The NFPA Education and Technology Foundation awarded six teaching grants that will begin in January 2015. The objective of the grants is to engage students in learning about fluid power, encourage teaching resources at 2-year colleges and 4-year universities, connect talented students to our industry, and foster ongoing forums between educators and industry.
Development of Servo-Pneumatic Experimental and Learning Platform, Professor Jose A. Riofrio, Western New England University – The primary goal of this project is to design and build a servo-pneumatic testing platform that can be used for undergraduate-level research, as well as lab activities and demonstrations in the Mechanical Engineering department.
Educational Agile Pneumatic Robot, Professor Luis A. Rodriguez, Milwaukee School of Engineering – The primary goal of this project is to introduce students to fluid power and robotics, to spark interest in fluid power applications and automation, and to reach out to elementary and high school students to excite them about engineering and technology, and to inspire them to pursue a college education.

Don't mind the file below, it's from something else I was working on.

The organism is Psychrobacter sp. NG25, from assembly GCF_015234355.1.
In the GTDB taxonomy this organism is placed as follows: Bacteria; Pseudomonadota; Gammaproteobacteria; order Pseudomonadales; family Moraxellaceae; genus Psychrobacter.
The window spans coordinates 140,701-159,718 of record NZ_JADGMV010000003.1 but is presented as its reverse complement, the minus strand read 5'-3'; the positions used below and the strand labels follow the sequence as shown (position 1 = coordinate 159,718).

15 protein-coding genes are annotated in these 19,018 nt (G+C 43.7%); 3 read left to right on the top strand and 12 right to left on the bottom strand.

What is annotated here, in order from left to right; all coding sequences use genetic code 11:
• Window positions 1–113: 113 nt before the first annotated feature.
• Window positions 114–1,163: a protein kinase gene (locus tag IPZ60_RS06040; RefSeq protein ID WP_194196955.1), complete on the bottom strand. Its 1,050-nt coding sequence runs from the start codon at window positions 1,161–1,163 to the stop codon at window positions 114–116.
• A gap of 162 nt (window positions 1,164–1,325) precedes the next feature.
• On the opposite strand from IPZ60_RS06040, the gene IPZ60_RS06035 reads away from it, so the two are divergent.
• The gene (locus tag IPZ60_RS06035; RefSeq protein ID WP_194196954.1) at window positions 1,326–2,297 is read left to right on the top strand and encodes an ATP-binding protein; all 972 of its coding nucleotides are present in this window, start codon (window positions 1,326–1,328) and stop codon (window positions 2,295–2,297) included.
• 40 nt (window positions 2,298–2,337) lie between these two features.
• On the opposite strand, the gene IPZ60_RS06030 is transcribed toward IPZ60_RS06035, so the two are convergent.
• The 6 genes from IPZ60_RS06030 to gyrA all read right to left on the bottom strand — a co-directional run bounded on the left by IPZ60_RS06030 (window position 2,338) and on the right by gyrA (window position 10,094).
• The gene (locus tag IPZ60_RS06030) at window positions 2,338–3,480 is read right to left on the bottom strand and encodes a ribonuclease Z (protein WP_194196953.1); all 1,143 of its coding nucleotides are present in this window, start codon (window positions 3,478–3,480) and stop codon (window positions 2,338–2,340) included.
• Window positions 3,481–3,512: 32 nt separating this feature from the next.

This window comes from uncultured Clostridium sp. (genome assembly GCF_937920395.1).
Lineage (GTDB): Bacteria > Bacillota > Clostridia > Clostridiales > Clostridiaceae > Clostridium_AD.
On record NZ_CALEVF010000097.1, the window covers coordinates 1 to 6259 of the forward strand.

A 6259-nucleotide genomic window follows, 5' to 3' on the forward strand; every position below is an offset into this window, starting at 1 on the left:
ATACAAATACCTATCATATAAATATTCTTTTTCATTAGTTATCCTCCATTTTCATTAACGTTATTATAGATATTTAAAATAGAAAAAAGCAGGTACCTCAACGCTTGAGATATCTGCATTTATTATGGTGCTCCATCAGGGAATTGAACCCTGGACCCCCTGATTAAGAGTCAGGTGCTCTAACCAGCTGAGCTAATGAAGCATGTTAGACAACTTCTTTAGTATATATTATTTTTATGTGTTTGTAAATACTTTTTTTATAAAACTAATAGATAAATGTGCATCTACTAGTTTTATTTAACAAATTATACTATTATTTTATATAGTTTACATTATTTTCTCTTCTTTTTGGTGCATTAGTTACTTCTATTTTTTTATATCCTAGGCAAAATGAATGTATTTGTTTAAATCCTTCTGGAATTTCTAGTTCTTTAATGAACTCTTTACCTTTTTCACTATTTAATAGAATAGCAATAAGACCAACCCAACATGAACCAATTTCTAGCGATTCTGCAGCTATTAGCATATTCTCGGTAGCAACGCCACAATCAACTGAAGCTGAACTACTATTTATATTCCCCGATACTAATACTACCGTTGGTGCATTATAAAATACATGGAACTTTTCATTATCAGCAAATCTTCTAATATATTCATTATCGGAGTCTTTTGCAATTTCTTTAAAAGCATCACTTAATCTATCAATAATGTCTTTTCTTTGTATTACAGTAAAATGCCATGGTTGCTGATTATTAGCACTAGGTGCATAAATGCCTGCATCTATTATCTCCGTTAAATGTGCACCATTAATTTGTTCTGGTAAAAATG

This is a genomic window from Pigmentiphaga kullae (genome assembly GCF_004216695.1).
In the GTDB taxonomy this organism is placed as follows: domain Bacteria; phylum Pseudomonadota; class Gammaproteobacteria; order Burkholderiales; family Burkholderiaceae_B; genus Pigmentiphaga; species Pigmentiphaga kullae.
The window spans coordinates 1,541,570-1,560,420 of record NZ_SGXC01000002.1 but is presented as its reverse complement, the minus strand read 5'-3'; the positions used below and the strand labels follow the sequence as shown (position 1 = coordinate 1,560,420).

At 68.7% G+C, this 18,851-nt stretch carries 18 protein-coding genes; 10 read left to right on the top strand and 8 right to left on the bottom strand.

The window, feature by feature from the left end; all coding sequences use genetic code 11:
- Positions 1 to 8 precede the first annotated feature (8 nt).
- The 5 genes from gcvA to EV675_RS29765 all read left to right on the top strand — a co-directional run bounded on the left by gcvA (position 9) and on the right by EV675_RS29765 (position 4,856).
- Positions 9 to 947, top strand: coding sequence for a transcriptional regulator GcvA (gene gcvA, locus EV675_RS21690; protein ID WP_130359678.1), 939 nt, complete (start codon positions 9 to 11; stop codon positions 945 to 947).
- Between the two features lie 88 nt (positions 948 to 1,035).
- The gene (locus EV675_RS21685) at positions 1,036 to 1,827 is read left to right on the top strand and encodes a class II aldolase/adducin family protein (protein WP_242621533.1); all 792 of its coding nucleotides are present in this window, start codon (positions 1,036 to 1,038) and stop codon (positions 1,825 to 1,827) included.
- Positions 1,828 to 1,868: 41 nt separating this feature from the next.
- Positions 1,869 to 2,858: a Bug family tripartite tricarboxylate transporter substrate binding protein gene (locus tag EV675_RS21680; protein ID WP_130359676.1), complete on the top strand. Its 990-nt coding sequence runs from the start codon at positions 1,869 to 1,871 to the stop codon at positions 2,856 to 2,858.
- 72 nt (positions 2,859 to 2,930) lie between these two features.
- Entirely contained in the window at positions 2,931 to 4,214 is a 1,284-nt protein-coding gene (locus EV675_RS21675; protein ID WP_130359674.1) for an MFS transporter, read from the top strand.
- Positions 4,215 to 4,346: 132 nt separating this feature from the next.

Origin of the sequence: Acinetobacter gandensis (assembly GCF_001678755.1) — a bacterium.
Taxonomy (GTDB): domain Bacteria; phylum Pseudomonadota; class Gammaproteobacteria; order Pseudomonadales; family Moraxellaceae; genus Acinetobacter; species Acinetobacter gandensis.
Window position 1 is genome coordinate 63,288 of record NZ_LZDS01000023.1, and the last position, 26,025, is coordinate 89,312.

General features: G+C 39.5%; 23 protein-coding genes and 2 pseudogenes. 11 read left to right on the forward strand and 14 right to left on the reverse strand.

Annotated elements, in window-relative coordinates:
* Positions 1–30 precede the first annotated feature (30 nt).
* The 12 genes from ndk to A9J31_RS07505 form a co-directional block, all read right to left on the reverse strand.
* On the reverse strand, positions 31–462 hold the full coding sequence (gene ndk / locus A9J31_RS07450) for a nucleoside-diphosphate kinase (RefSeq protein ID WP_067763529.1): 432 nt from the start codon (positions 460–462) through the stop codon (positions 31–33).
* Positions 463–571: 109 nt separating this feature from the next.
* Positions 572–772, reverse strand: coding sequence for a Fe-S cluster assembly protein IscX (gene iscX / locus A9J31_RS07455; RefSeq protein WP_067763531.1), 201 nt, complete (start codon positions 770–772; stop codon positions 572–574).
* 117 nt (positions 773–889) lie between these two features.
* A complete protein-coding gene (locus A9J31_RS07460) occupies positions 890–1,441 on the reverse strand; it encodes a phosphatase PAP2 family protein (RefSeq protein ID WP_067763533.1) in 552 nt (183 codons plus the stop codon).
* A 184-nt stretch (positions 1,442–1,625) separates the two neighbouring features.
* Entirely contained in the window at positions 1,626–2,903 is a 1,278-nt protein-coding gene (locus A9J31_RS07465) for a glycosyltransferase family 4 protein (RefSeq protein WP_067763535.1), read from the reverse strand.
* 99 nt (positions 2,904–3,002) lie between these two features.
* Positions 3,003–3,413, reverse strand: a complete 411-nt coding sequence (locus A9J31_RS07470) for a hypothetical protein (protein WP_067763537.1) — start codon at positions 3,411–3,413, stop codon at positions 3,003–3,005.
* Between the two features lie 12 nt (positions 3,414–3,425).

ME6404 Pneumatics, Professor William Singhose, Georgia Institute of Technology – The primary goal of this project is to provide graduate students with experience using pneumatic systems in the design and implementation of advanced control methods.
Hydro-Cycle, Student Chase Korth, Hennepin Technical College – The primary goal of this project is to highlight the efficiency and practicality of hydraulic propulsion.
Multi-Users Load-Sensing System Educational Test Station, Professor Andrea Vacca, Purdue University – The primary goal of this project is to introduce the first educational load-sensing system that will teach students about the basic principles of operation, understand the concepts, and quantify energy consumption and efficiency.
Exploring Fluid Power Through Fluid-Powered Bicycle Competition, Professor Elizabeth Hsiao-Wecksler, University of Illinois at Urbana-Champaign – The primary goal of this project is to expose engineering students to fluid power design, applications, and technology through a 9-month capstone design project that requires them to develop a fluid-powered bicycle.